With this new found success, what was next for Godzilla?  The answer in part coming from Eiji Tsuburaya. The special effects director behind Toho’s many science fiction and early war films.   Realizing that kids watch these movies, the idea was made to take Godzilla off his dark path and for the first time fight on the side of humanity alongside Rodan and Mothra, against the mighty King Ghidorah.   In the epic rematch, excluding Mothra because of budget ristrictions   Godzilla would join the  ”Space Race” so to speak. Space travel and study was really starting to become a thing, and so Godzilla’s next battle with Ghidorah took place in space, on the fictional planet of Planet X.  Godzilla even did  the popular dance known as the Shie. Once more keeping with the times, Godzilla became popular with the kids.  Godzilla would continue in this direction for rest of the 60’s with two more island films. Godzilla vs The Sea Monster (1966) And Son of Godzilla (1967) Yes  as you can see with a title like Son of Godzilla, clearly these films were taking their course.  The Kaiju boom had produced a mass of monsters over the years and now the time was right, at least it seemed at the time to put an end to it all, at least at camp Toho.  With Tsuburaya studios now in full swing with the Ultramen shows as well as other science fiction, kids would still have their city stomping action.  And so Destroy All Monsters, came a long in 1968. What could be considered the Avengers movie of the Kaiju genre, as it is a massive crossover made Godzilla and his friends go out with a bang, in what was going to be the last movie.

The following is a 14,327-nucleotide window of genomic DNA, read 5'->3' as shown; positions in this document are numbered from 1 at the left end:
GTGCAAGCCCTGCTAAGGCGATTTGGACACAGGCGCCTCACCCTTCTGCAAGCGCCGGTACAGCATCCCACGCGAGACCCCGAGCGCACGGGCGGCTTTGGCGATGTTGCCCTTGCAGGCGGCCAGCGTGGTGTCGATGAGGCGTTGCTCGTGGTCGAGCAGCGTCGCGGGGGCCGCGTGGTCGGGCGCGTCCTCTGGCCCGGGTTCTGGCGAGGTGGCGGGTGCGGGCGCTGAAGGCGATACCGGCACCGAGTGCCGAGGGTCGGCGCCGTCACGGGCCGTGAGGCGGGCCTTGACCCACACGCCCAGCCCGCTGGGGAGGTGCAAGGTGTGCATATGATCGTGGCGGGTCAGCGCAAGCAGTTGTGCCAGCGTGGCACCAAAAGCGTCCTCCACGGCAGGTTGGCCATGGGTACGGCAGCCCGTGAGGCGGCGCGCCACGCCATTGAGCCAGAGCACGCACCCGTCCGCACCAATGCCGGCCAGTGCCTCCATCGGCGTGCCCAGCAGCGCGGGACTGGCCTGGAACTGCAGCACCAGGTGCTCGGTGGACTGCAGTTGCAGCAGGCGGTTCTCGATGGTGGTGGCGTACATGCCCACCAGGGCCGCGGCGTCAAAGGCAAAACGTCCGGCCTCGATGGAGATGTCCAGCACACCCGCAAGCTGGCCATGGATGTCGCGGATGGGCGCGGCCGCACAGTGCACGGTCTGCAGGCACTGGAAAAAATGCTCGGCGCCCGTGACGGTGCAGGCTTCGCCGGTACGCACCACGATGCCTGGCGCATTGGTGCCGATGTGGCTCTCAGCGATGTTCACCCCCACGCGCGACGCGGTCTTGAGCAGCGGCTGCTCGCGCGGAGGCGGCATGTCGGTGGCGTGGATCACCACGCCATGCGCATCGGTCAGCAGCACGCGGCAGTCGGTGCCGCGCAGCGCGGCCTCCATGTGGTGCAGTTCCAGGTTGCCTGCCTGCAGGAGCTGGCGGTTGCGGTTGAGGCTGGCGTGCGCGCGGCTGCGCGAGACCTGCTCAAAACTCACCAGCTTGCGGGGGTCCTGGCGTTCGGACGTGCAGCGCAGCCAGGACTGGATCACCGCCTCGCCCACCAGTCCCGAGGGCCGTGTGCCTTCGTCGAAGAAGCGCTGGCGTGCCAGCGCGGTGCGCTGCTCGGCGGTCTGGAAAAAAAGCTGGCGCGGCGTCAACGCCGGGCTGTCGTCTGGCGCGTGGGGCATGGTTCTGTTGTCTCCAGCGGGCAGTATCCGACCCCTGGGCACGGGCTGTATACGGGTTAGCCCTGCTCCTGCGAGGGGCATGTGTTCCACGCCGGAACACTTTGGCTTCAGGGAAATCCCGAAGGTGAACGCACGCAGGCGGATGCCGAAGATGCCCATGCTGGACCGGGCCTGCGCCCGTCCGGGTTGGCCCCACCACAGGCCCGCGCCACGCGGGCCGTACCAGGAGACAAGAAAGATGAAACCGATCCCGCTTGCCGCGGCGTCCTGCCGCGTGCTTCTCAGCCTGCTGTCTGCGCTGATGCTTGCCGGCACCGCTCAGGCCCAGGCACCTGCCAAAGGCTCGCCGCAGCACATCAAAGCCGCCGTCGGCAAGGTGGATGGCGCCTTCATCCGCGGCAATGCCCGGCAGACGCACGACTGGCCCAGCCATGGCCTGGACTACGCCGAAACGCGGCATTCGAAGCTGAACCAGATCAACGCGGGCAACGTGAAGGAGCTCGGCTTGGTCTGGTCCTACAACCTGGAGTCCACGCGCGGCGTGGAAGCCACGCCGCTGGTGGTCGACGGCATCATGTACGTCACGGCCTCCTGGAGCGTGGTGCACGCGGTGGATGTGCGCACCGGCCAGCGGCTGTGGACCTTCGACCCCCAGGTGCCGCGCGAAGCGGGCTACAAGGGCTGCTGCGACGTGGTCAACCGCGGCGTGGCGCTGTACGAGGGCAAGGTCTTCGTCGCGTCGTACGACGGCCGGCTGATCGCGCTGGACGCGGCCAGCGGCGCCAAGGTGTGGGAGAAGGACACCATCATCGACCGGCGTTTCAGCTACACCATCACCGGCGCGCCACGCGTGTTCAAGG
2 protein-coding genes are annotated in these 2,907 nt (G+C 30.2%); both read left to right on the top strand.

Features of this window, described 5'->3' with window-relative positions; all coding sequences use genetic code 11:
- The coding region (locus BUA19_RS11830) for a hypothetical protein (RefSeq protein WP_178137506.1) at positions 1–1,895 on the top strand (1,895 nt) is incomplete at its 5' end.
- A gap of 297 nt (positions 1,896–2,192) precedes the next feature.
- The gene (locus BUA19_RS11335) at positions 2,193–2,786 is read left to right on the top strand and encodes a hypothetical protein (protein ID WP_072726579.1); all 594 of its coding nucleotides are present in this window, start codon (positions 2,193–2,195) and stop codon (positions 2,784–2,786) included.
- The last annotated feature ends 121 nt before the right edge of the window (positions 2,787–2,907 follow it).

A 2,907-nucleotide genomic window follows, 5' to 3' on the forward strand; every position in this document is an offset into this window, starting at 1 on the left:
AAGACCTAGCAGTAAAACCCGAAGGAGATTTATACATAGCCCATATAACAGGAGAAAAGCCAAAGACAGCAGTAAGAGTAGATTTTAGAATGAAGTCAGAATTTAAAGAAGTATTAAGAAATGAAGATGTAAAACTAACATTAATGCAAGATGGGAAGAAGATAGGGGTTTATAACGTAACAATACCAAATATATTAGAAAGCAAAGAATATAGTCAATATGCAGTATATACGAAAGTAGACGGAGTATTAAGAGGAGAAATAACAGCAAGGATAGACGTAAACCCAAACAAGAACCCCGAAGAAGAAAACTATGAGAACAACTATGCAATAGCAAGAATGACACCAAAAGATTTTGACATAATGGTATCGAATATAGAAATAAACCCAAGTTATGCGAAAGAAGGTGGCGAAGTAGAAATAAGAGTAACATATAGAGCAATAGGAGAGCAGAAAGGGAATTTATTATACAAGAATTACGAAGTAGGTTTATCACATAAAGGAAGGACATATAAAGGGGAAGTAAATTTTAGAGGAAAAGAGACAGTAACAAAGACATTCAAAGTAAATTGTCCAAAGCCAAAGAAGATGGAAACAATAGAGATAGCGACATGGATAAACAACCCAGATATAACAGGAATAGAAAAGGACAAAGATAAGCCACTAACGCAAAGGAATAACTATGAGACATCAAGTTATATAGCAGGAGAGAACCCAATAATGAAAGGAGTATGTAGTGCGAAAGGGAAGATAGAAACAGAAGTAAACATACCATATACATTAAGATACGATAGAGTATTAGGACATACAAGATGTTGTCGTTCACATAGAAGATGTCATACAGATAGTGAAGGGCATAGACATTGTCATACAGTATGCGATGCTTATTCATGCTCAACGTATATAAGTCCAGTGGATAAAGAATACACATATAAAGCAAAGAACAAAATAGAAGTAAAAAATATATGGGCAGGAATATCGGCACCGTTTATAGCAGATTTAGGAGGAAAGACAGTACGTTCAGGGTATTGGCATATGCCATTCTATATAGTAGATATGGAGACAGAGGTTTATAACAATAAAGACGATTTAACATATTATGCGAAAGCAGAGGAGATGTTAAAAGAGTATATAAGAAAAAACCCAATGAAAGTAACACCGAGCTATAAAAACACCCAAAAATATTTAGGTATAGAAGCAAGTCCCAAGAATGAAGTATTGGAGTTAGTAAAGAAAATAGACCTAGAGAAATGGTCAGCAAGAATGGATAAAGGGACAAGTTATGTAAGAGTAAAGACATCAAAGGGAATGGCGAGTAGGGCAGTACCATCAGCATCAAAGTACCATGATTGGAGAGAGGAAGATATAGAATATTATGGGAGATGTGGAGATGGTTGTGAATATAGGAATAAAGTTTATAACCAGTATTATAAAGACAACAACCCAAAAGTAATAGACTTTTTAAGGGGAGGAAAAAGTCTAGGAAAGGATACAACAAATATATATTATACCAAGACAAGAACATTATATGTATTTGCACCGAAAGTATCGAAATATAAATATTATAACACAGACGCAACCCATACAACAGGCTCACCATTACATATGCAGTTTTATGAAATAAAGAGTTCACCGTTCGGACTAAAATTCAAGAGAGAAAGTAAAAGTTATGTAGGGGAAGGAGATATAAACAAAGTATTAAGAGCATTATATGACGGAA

The success of Destroy All Monsters proved something though.  Godzilla can always come back. Though he certainly came back in some strange ways. Stock footage clip show All Monsters Attack, (Godzilla’s Revenge, or Japanese Home Alone as I call it) certainly shows us how times where in Japan at that time, parents working  as the economy continues to grow, leaving kids to their imaginations  of larger than life creatures.   Now we enter the 70’s.  Starting us off is a real odd movie that’s tone is all over the place. With the rising concern of industrial growth and pollution, Godzilla once more  follows the trends of the time, literally fighting   against pollution in Godzilla vs Hedorah ( Godzilla vs The Smog Monster.)   Just a year later the outlandish creation of Gigan, and another year following Megalon hit the scene, the trend of more strange looking monsters was becoming the thing, and the Godzilla films of the 70’s weren’t an exception.  By the time of Godzilla vs Megalon in 1973, Godzilla had made the full U-turn into kids super hero. And ya know what? As much as G-fans, myself included would’ve liked this to never happen,  it once more showed Godzilla could change with the times, after all he had too. Like evolution in the natural world you change to compete and win. Gamera’s more kid targeted films threatened to take Godzilla off his throne.  Now as I said, Superheroes were  all the rage, Ultraman and things like Spectreman  were to thank.  Originally Godzilla was not the star of Godzilla vs Megalon. To be hop on the super hero craze Toho selected a superhero out of various kids submissions. What we got was Jet Jaguar! The robot with a permanent grin on his face.  Add in Godzilla as an after thought to aid ol Jet against Megalon and Gigan, add in a Godzilla version of the Rider Kick and you have what is the most ridiculous yet fun movie of the franchise. Yes it was all fun and games for Godzilla, despite an ever dwindling audience. Still riding the superhero genre  Godzilla, along with Gigan and King Ghidorah would appear in several episodes of Zone Fighter! A 70’s giant hero show similar but not quite as good as the Ultraman shows.  Still Godzilla was struggling to stay relevant despite so many changes to keep with the times.